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The Tourist StatePerforming Leisure, Liberalism, and Race in New Zealand$
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Margaret Werry

Print publication date: 2011

Print ISBN-13: 9780816666058

Published to Minnesota Scholarship Online: August 2015

DOI: 10.5749/minnesota/9780816666058.001.0001

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Altered States: Global Hollywood, the Rise of Wellywood, and the Moving Image of Race

Altered States: Global Hollywood, the Rise of Wellywood, and the Moving Image of Race

Chapter:
(p.189) Chapter 5 Altered States: Global Hollywood, the Rise of Wellywood, and the Moving Image of Race
Source:
The Tourist State
Author(s):

Margaret Werry

Publisher:
University of Minnesota Press
DOI:10.5749/minnesota/9780816666058.003.0005

This chapter examines the role played by the film industry—a crucial site of national publicity and cultural sovereignty—in Aotearoa New Zealand’s rebirth as a tourist state. It considers the renaissance of domestic film in state-sponsored international coproductions and the questions it raises about the traffic in (and concomitant transformation of) indigeneity that underpins neoliberalization. The chapter focuses on two state-sponsored, touristically leveraged fictions that highlight the convergence between tourism and cinema: the Lord of the Rings trilogy and Whale Rider. Whereas Lord of the Rings locally rehabilitates, nationally locates, and globally recirculates the heroic mythos of whiteness, Whale Rider functions as an apparatus for New Zealand to brand itself abroad through the realization of its “cultural capital” and poses indigeneity as the aspirational emblem of a new raceless but rooted cultural citizenship.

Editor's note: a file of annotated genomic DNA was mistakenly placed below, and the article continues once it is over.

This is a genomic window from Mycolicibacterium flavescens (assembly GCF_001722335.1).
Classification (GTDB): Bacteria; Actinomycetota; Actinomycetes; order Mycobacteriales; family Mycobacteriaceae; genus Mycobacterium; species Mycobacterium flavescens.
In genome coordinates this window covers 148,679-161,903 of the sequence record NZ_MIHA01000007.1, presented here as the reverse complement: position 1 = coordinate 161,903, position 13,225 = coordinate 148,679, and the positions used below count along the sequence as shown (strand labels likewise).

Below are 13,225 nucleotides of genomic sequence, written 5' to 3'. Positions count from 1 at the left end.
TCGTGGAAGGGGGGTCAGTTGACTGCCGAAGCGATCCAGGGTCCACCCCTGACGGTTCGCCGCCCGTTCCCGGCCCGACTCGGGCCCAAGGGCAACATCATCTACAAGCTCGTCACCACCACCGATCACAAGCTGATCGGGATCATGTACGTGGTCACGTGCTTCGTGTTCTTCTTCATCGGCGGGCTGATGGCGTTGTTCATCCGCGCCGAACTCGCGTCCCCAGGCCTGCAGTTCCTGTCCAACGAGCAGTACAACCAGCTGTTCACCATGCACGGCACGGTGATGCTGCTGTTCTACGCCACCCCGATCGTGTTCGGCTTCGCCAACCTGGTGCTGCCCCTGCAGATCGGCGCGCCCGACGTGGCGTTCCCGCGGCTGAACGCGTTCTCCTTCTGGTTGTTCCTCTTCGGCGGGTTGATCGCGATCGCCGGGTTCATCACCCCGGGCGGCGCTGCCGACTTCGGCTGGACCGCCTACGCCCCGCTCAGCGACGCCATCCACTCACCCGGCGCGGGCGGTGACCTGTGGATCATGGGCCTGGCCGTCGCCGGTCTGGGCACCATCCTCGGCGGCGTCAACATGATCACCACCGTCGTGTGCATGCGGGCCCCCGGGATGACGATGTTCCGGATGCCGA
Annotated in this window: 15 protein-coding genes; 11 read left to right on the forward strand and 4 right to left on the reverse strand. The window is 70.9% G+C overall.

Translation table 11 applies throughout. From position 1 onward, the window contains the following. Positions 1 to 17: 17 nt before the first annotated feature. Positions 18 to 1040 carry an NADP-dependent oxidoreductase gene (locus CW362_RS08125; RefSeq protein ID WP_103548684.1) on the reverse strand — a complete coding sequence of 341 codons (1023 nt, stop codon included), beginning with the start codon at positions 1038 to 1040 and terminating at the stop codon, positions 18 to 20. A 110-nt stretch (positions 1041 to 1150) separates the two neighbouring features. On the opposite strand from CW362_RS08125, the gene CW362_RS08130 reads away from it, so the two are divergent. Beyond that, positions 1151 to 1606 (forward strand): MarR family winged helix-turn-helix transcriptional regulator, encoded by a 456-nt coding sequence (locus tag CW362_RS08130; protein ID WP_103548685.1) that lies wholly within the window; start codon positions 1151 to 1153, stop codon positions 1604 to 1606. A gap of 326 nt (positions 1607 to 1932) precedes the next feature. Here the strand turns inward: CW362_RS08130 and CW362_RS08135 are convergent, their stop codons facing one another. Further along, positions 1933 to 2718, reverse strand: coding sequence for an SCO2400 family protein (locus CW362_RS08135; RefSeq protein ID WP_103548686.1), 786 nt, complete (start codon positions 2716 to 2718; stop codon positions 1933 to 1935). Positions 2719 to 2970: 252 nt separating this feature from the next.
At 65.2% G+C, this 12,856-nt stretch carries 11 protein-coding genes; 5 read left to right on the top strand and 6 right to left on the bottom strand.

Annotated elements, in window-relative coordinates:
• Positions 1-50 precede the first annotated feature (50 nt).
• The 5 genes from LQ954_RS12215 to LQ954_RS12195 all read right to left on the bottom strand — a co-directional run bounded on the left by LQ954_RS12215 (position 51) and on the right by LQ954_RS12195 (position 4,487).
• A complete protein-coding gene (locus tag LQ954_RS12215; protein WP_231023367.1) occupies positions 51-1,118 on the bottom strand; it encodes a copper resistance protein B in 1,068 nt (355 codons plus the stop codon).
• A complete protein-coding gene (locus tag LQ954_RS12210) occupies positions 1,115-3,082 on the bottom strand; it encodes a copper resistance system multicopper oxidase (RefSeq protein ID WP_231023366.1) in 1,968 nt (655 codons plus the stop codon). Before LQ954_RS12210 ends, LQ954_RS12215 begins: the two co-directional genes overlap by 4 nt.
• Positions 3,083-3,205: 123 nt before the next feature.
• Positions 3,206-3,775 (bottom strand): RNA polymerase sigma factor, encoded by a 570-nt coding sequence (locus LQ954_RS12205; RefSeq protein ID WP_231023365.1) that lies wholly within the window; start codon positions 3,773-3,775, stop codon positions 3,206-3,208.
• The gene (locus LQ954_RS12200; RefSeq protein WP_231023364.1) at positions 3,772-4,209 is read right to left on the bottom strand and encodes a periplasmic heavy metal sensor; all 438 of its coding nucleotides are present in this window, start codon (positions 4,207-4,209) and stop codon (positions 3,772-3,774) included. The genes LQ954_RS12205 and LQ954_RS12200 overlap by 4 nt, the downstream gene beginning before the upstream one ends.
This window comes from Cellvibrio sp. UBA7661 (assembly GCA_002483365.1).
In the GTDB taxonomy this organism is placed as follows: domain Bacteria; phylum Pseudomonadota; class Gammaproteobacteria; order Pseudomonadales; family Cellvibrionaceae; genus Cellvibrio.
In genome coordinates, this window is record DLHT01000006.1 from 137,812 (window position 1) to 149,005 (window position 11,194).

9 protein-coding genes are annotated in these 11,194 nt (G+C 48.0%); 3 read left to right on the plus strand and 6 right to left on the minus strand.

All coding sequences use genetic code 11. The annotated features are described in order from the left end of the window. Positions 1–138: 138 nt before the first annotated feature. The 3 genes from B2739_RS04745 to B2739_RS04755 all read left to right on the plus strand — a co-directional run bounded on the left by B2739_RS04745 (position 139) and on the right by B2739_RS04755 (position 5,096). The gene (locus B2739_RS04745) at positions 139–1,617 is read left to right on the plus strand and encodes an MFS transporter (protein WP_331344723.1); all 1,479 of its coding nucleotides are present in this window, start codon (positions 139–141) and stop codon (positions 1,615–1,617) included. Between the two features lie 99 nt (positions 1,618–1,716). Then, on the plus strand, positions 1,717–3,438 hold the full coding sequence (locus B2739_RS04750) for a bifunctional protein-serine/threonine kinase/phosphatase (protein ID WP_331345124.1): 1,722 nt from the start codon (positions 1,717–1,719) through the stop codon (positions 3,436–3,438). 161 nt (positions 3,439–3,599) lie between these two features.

Keywords:   film industry, Aotearoa, tourism, cinema, Lord of the Rings, Whale Rider, whiteness, cultural capital, race, cultural citizenship

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